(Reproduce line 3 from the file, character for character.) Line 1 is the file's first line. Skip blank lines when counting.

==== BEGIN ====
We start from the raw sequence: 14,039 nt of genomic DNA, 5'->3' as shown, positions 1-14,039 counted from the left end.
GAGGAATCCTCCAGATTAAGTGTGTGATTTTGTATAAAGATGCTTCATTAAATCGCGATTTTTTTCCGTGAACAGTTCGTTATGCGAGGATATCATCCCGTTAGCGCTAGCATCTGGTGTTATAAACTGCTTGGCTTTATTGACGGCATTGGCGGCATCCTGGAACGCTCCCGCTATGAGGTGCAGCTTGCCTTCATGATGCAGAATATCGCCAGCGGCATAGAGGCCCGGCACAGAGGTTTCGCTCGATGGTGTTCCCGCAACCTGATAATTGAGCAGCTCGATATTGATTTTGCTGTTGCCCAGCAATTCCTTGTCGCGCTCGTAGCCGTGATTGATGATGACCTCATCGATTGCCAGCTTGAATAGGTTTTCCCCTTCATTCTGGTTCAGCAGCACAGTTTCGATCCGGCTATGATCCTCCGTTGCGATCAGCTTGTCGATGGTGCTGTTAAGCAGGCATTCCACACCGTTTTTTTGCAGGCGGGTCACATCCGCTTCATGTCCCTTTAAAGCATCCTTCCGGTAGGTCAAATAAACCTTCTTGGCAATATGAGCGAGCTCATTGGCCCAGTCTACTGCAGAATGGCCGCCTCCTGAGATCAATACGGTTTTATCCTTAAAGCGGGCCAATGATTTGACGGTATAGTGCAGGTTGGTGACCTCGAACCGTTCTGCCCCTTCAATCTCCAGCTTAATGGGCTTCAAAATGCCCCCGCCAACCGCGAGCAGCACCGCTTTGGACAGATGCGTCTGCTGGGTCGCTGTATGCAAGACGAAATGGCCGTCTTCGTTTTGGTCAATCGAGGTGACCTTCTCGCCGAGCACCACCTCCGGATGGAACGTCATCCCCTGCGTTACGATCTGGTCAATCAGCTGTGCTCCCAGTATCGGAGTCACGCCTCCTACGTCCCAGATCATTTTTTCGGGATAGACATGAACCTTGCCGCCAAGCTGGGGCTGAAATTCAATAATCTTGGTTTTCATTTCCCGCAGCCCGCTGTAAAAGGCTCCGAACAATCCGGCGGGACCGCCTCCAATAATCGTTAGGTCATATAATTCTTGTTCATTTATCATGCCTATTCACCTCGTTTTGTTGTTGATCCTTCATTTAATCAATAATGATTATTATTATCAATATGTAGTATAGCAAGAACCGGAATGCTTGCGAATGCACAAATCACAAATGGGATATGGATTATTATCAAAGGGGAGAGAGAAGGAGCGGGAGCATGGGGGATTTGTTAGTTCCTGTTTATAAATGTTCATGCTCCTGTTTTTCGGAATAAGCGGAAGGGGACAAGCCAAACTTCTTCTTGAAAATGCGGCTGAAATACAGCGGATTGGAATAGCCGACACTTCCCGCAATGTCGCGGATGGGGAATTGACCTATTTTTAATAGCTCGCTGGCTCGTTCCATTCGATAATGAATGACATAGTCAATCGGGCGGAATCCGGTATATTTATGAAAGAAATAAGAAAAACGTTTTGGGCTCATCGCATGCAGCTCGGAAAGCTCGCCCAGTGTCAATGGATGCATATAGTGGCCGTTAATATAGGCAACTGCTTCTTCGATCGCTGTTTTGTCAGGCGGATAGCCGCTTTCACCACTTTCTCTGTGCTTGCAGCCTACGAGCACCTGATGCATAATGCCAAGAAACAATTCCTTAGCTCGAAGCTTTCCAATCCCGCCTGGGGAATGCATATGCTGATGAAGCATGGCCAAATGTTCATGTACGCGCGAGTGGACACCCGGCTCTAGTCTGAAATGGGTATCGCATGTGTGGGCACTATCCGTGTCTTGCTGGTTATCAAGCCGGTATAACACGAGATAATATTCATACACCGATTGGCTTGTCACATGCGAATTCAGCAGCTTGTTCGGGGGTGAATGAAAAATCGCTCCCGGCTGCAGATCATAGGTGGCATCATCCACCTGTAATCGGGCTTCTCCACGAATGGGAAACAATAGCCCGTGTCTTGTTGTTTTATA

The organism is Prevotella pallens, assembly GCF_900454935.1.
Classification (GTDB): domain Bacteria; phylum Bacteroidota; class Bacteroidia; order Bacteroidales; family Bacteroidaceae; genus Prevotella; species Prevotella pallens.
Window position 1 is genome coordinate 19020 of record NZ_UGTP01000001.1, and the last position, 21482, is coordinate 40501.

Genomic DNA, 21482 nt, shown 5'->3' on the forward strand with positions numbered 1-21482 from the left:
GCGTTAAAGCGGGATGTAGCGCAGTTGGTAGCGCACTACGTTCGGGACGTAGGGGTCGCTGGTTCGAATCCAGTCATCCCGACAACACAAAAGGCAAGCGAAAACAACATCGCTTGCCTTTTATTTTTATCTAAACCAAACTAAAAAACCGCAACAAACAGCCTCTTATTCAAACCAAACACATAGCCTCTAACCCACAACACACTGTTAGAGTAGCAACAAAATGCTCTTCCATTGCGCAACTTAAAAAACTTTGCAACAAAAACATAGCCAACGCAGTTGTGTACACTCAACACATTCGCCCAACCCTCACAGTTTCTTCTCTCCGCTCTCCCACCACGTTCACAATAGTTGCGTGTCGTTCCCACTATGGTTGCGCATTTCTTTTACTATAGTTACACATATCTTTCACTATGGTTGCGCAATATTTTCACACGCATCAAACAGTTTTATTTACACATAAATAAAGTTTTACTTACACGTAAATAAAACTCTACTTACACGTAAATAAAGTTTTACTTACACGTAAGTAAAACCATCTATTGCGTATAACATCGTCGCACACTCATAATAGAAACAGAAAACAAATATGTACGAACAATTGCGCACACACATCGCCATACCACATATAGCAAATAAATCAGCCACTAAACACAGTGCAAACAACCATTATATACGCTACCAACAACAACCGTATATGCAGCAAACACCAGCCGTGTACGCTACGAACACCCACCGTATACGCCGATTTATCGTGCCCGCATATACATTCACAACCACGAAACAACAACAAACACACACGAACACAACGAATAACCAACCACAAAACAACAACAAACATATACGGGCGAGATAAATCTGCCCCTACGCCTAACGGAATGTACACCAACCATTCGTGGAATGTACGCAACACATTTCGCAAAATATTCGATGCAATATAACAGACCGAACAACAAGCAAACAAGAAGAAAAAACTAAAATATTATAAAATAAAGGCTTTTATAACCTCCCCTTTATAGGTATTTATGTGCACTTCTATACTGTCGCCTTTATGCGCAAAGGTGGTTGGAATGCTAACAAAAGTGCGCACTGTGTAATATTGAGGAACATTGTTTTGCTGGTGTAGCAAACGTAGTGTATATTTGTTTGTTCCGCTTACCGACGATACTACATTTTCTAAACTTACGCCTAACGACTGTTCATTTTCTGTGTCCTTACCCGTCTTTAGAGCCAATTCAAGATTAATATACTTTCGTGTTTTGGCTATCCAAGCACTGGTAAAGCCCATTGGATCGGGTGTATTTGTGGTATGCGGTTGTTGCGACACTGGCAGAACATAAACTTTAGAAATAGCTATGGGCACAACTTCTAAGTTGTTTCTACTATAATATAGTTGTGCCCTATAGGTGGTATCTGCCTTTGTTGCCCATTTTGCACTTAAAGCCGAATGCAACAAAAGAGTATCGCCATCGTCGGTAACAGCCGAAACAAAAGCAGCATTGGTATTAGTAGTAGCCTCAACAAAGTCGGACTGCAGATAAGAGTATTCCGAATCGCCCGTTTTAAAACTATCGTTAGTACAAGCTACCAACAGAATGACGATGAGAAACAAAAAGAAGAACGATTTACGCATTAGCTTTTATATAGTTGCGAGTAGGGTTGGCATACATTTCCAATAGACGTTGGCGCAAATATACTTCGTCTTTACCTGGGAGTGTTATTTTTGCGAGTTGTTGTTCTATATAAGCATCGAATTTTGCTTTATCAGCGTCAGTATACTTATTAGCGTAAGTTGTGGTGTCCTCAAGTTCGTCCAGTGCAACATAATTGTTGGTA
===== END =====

The organism is Prevotella pallens, assembly GCF_900454935.1.